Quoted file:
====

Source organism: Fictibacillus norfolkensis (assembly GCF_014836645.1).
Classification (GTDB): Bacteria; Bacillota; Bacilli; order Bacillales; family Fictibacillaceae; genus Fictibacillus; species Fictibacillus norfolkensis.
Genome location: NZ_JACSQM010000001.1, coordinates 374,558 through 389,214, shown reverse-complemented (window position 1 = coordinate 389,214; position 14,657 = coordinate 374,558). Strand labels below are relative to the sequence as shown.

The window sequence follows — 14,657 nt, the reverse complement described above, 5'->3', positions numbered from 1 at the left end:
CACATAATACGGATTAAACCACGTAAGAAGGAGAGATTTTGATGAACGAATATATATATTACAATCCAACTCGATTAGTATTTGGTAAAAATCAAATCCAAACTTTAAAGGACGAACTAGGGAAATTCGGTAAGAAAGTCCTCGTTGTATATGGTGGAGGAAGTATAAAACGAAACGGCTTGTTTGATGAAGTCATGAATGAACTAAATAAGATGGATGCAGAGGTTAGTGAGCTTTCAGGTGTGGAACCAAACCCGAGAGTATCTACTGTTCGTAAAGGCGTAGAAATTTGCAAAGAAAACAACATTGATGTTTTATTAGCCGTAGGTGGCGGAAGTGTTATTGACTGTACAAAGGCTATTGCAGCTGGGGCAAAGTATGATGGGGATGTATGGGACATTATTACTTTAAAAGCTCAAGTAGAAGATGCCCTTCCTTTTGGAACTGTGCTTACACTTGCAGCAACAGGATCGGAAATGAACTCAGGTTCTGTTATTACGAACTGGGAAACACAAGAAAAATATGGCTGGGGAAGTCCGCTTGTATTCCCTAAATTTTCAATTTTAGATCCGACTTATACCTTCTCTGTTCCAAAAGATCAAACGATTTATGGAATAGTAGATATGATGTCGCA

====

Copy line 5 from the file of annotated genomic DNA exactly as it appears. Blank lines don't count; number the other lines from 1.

CACATAATACGGATTAAACCACGTAAGAAGGAGAGATTTTGATGAACGAATATATATATTACAATCCAACTCGATTAGTATTTGGTAAAAATCAAATCCAAACTTTAAAGGACGAACTAGGGAAATTCGGTAAGAAAGTCCTCGTTGTATATGGTGGAGGAAGTATAAAACGAAACGGCTTGTTTGATGAAGTCATGAATGAACTAAATAAGATGGATGCAGAGGTTAGTGAGCTTTCAGGTGTGGAACCAAACCCGAGAGTATCTACTGTTCGTAAAGGCGTAGAAATTTGCAAAGAAAACAACATTGATGTTTTATTAGCCGTAGGTGGCGGAAGTGTTATTGACTGTACAAAGGCTATTGCAGCTGGGGCAAAGTATGATGGGGATGTATGGGACATTATTACTTTAAAAGCTCAAGTAGAAGATGCCCTTCCTTTTGGAACTGTGCTTACACTTGCAGCAACAGGATCGGAAATGAACTCAGGTTCTGTTATTACGAACTGGGAAACACAAGAAAAATATGGCTGGGGAAGTCCGCTTGTATTCCCTAAATTTTCAATTTTAGATCCGACTTATACCTTCTCTGTTCCAAAAGATCAAACGATTTATGGAATAGTAGATATGATGTCGCA